The completed color chart is also useful because it lists the paints in the order the manufacturer placed them in the box. Since the pans are new to me, I cannot easily tell which blue is which just from how they appear in the pans. But with the chart, all I need to do is keep them in the order they came in. At least until I have all the paints memorized.

While I was playing with color, I decided to finally break out the color chart that I bought last year from Daniel Smith.

The chart I purchased contained samples of 238 of their "most popular" tube colors. Each sample is in the form of a "paint-able dot" of paint. And the paper used for the chart is actual watercolor paper.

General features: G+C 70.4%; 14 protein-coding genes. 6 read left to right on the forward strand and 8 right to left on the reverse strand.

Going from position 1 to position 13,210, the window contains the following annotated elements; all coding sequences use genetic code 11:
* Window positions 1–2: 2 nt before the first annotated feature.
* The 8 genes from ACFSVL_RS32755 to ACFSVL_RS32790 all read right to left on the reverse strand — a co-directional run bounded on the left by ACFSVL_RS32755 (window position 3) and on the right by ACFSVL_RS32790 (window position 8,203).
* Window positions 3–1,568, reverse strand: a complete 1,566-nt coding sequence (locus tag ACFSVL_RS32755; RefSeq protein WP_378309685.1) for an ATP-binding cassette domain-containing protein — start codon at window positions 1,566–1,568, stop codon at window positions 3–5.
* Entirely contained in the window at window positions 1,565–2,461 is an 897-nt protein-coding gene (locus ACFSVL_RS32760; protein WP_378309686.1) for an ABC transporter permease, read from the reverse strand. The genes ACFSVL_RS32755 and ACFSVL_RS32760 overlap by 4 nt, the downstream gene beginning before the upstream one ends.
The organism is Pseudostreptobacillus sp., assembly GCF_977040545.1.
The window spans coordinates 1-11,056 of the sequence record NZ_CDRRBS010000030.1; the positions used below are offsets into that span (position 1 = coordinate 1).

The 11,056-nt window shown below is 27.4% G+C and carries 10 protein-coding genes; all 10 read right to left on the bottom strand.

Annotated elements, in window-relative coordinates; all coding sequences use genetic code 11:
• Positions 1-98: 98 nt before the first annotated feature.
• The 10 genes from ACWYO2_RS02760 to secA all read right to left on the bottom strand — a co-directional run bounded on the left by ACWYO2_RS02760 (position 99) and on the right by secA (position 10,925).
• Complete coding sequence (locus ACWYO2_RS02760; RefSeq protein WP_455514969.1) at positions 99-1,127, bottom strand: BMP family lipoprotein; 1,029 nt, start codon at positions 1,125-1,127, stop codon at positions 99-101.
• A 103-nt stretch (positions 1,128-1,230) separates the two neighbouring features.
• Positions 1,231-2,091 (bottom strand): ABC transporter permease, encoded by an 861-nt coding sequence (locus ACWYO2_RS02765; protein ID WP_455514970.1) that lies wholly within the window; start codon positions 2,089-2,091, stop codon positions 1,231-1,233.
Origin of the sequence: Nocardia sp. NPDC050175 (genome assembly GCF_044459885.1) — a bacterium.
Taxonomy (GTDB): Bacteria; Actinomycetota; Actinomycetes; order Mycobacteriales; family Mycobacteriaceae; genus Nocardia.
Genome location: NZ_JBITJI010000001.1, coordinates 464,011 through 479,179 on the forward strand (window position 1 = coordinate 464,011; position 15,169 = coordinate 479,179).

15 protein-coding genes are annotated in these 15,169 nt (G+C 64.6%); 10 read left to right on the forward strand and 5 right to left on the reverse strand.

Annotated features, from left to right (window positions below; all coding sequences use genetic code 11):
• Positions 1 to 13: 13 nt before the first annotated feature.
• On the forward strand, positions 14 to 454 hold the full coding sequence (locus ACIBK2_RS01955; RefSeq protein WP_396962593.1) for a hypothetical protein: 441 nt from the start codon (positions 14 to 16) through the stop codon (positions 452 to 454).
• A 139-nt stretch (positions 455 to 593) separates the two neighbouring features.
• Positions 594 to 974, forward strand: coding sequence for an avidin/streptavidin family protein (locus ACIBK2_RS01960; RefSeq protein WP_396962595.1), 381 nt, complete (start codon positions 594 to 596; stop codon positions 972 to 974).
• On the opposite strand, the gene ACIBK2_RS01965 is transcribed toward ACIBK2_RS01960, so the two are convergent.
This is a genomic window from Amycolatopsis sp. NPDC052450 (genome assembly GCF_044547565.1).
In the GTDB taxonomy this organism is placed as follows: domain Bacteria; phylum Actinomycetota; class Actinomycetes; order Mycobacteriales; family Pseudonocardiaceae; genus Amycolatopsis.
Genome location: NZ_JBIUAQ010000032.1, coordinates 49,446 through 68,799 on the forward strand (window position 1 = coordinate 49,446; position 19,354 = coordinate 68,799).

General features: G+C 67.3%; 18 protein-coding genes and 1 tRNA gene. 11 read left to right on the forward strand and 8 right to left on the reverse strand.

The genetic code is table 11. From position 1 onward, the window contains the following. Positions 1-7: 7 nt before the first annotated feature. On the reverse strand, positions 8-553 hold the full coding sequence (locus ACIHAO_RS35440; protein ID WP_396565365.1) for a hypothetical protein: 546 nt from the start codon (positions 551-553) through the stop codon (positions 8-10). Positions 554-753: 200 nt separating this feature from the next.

To test the samples, I individually wet each dot and bled the color out trying to get a range of values. I also painted a single line of saturated color next to the dot.

In addition to the fun of trying the colors, I was pleased that each paint had it's common properties printed below the dot. This information included name, transparency, staining, granulation and light fastness. The only addition that I would suggest is the inclusion of the pigment number.

I currently have about 5 or 6 Daniel Smith tubes in my collection. Now that I have this visual tool I think that number will be going up.

What new art supplies have recently made their way into your studio? Are any of the additions something you would recommend to others? Please feel free to share your finds by leaving a comment.